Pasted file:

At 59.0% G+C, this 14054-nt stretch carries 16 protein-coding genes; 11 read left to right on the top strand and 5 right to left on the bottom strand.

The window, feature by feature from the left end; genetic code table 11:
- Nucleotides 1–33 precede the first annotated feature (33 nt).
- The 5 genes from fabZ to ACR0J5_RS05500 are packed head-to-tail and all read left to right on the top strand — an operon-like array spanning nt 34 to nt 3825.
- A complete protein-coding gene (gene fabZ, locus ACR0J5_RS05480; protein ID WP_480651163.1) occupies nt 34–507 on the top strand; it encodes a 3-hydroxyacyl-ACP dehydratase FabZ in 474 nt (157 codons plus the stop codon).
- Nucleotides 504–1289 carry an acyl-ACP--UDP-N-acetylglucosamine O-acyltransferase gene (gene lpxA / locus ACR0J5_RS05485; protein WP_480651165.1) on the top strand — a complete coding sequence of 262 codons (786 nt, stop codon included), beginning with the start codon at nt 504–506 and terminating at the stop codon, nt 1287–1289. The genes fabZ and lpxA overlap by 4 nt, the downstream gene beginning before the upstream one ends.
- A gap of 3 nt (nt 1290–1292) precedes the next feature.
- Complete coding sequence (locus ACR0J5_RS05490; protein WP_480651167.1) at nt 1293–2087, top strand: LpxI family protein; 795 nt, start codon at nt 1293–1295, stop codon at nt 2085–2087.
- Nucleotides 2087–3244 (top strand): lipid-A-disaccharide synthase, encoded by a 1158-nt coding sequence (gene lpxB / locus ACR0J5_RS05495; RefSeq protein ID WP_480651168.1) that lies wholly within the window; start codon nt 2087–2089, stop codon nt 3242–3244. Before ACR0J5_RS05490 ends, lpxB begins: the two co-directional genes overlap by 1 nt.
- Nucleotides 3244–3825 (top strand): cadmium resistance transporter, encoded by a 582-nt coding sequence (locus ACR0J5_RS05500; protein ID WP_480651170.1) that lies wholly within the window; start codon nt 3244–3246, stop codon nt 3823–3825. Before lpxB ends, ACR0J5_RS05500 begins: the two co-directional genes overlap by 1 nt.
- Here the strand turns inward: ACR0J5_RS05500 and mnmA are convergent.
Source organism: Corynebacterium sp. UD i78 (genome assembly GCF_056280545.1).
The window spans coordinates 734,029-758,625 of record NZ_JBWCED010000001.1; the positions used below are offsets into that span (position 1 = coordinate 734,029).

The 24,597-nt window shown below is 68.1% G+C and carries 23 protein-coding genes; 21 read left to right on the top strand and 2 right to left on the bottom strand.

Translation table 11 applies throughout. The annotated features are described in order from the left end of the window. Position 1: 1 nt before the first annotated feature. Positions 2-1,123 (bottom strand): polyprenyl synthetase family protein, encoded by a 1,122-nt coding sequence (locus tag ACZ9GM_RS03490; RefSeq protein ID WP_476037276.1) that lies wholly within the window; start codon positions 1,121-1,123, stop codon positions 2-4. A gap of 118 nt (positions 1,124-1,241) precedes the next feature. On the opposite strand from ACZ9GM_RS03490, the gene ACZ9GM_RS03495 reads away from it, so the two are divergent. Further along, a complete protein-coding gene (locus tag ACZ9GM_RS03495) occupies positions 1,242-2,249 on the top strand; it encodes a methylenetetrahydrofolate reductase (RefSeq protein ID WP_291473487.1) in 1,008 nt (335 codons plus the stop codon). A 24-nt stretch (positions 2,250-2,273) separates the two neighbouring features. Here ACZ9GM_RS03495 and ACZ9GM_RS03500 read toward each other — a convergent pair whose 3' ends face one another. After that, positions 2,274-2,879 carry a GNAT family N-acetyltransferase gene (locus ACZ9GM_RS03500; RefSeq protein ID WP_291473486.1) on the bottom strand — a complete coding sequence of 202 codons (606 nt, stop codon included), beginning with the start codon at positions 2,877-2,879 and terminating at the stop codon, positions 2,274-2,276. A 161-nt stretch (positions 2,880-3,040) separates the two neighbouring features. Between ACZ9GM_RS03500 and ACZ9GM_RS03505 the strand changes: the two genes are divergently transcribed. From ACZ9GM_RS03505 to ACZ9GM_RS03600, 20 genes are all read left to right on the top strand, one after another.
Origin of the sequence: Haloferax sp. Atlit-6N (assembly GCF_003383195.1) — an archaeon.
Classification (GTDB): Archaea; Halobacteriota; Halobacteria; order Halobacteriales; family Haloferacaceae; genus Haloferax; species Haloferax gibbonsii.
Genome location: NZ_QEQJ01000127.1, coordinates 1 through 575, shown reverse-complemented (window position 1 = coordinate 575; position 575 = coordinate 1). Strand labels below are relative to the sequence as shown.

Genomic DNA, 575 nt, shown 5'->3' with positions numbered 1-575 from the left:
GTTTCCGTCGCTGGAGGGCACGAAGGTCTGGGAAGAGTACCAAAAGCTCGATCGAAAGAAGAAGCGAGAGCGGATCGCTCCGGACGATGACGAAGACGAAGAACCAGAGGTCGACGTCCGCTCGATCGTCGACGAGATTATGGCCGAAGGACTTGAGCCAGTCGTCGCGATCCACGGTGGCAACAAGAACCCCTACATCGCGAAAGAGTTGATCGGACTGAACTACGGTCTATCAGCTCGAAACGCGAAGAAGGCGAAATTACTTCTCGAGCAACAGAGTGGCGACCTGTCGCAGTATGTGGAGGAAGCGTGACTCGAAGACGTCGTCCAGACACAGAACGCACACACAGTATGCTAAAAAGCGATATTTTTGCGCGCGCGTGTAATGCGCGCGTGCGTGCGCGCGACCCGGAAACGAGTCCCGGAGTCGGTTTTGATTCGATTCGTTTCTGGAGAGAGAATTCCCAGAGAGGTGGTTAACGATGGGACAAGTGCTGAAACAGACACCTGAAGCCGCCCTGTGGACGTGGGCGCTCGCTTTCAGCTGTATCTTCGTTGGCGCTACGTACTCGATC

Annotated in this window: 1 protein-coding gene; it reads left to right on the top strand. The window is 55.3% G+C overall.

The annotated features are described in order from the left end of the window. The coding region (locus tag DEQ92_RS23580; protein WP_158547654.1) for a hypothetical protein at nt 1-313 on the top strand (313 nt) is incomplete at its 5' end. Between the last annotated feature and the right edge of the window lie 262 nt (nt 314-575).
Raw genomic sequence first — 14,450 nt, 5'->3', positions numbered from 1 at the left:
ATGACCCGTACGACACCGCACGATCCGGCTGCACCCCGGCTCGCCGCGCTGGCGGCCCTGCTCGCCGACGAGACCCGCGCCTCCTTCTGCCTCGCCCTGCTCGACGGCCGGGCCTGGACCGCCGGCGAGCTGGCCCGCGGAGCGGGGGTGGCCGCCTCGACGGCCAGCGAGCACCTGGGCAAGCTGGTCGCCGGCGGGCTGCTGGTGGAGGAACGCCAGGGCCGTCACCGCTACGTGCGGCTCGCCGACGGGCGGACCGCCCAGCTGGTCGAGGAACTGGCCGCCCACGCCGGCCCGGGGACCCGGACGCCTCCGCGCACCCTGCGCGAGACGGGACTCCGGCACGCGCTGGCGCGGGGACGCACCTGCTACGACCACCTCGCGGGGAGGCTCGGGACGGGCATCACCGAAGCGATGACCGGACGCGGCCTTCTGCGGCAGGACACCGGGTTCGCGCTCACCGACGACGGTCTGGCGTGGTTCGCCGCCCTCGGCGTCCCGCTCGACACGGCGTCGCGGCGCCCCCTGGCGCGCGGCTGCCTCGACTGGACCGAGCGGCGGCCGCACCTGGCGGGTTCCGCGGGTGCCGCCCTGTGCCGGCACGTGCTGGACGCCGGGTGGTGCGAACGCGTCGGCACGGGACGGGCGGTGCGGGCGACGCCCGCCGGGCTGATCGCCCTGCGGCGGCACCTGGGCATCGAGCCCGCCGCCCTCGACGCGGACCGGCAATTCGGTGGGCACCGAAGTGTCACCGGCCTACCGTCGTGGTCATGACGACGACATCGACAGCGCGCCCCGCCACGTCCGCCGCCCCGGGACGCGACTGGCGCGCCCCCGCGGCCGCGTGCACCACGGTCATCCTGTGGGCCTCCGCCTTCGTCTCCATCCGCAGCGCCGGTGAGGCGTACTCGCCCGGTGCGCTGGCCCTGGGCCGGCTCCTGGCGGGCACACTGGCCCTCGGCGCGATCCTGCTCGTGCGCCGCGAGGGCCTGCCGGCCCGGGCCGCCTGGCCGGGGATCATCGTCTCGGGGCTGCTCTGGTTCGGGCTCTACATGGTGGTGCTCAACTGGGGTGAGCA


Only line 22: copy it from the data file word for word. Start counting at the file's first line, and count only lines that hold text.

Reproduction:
The annotated features are described in order from the left end of the window. The coding region (locus tag DEQ92_RS23580; protein WP_158547654.1) for a hypothetical protein at nt 1-313 on the top strand (313 nt) is incomplete at its 5' end. Between the last annotated feature and the right edge of the window lie 262 nt (nt 314-575).